(CNSNews.com) – A lawsuit in Arizona claims 80 percent of voters at a polling location in Maricopa County, Ariz., had their ballots rejected because of a Sharpie issue.
Fox Business’s Maria Bartiromo explained the issue on Friday:
The court complaint reads that a voter ‘completed ballot with the provided Sharpie. While completing it she noticed ink was bleeding through. The ballot box failed to properly register her vote, causing a poll worker to cancel her ballot in the presence of the plaintiff. the plaintiff requested a new ballot but upon information and belief, upon consultation with the Maricopa County reorders office, the poll workers refused to provide her with one.’
A Declaration from a poll worker backs up the claim saying ballots that were rejected by one machine were tried on the other tabulation machine and in different orientations always without success. For these reasons I believe that the issue was caused by the use of sharpies at the polling location. I would estimate that approximately 80% of voters at this polling location experienced the issue.
Democratic presidential nominee Joe Biden was in the lead in Arizona 50 percent to President Donald Trump’s 48.6 percent as of Friday morning.
Election law attorney Christian Adams, who serves as president of the Public Interest Legal Foundation and once served as general counsel and former DOJ voting section attorney under Presidents George W. Bush and Barack Obama, is representing the plaintiffs in the case.
“This is a case to get somebody's right to vote vindicated. Mrs. Aguilera attempted to vote, and she watched this happen. She watched her ballot rejected because of the Sharpie. I know a lot of people want to try to debunk the Sharpie issue. These are sworn affidavits. People say there's no evidence of this, Maria. These are affidavits of an election official,” Adams told Fox Business’s “Mornings with Maria Bartiromo” on Friday.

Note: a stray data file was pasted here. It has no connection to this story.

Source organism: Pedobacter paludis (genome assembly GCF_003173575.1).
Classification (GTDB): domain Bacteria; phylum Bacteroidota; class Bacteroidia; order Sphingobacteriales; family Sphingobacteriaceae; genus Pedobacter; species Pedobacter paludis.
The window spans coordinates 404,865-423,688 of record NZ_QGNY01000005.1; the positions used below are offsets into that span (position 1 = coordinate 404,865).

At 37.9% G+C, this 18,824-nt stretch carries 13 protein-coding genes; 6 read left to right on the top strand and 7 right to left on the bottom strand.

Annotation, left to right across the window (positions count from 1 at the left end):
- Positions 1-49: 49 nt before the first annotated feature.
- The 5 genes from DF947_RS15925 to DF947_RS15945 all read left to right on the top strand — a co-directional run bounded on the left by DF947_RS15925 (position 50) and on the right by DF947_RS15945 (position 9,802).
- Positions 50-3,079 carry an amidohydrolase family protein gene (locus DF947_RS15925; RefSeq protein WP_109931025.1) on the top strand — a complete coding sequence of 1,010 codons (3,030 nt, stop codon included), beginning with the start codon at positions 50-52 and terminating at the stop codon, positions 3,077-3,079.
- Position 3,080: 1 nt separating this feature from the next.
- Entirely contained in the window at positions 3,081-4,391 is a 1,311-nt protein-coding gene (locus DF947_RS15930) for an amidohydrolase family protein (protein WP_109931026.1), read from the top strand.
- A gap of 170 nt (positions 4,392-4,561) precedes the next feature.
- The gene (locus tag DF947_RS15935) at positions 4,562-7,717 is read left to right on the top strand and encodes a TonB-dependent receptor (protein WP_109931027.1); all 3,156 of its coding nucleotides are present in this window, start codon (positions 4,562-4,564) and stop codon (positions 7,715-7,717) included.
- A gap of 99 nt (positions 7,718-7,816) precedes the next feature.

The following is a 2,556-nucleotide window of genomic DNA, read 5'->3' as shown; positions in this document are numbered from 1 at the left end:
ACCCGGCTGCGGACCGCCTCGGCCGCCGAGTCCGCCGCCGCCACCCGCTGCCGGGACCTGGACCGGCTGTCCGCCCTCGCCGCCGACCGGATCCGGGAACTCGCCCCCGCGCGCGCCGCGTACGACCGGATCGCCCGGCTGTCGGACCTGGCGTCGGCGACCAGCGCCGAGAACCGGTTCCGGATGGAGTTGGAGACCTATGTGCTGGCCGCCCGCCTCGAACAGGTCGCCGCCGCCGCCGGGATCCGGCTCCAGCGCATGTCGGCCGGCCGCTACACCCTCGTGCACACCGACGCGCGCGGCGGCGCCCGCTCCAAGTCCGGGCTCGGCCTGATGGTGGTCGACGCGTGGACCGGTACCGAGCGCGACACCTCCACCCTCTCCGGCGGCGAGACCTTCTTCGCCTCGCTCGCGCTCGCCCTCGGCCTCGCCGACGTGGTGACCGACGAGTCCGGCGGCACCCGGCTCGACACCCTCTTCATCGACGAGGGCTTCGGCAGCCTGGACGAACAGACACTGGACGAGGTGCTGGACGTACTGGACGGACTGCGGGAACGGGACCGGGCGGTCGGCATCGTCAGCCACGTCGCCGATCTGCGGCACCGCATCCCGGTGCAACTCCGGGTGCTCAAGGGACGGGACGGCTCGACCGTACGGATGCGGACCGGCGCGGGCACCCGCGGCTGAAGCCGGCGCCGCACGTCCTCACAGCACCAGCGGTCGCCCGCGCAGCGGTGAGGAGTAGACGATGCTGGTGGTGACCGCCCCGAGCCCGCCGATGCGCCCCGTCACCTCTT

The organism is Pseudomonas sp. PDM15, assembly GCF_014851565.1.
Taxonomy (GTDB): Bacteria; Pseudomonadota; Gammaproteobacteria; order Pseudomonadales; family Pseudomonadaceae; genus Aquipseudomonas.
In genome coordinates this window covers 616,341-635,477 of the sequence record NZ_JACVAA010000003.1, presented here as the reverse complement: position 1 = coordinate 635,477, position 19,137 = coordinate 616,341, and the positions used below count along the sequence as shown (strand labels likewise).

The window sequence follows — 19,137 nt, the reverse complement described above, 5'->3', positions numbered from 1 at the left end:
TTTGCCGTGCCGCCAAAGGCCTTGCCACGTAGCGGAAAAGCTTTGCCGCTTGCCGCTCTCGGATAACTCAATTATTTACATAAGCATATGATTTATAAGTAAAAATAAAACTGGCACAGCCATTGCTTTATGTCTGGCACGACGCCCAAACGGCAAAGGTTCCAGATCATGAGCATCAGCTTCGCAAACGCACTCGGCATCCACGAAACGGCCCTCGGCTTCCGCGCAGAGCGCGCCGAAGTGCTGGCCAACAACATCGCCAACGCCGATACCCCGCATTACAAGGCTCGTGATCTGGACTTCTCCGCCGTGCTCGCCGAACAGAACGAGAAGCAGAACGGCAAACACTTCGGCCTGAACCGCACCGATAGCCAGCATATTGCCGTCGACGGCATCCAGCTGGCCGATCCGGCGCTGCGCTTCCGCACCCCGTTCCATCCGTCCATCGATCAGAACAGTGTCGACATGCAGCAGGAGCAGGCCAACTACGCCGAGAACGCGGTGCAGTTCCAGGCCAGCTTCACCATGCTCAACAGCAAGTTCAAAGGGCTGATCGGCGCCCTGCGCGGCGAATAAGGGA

“Joshua Banco is one of the individuals that we submitted an affidavit for, and he says he was in charge of the poll, and he was watching this happen with ballots not going through because of the Sharpie bleeding through the paper. It's interesting that there were introductions by Arizona and Maricopa County to use a ball-point pen. They told people, use a ball-point pen, and Sharpies were being handed out to voters,” he said.
As to whether it was coordinated, Adams said, “First of all, in Arizona it doesn't have to be coordinated. We just want somebody's right to vote vindicated. The chaos ensued with the Sharpies, and so in Arizona at least this is about right to vote case. It’s ironic, -- the Arizona Democratic Party with Perkins Coie - Hillary and the Democrats' lawyer - have actually intervened in the case to try to stop voting, to try to stop our client from having a right to vote.
“We always thought it was all about the right to vote. In Arizona, the Democrats clearly don't want the right to vote vindicated. Going to the other states, it doesn’t have to be coordinated. The mail ballot chaos that was implemented in 2020 was going to happen this way. We have been predicting this from the moment the left-wing groups started trying to urge us to go to mail-in balloting,” he said.
“I’ve been predicting this that when you pump the millions of ballots into the mail system, bad things happen. In Georgia, we saw that they found ballots came in late. Well, we knew that was going to happen. Ballots get rejected because of defects. We knew that was going to happen, but in Detroit and Philadelphia, ballots seem to be growing like mushrooms overnight. They certainly appear at 4:00 o'clock in the morning and then they get counted before anybody can do anything,” Adams added.
As far as Trump’s legal fight and whether it will be successful, Adams said a voter fraud case would be “very hard” and could take months, even years.
“It's very hard to do a voter fraud case. I did one at the Justice Department that we proved in federal court that took months and years actually to build. It's a very difficult challenge to do that. There are things that could be done right now that they are not doing. I will say that, Maria,” he said.
“There's data out there that could show problems that I don't think is being used. You know, it's one thing to say someone moved away but quite it’s quite another to -- to show they are dead, and we have been documenting this in places like Nevada, if you look at the public and legal foundation, video we did in Nevada of people who live in vacant lots, it's out there, just Google it. Same in Pennsylvania, we did a video about people who live in vacant lots so this is a big problem,” Adams said.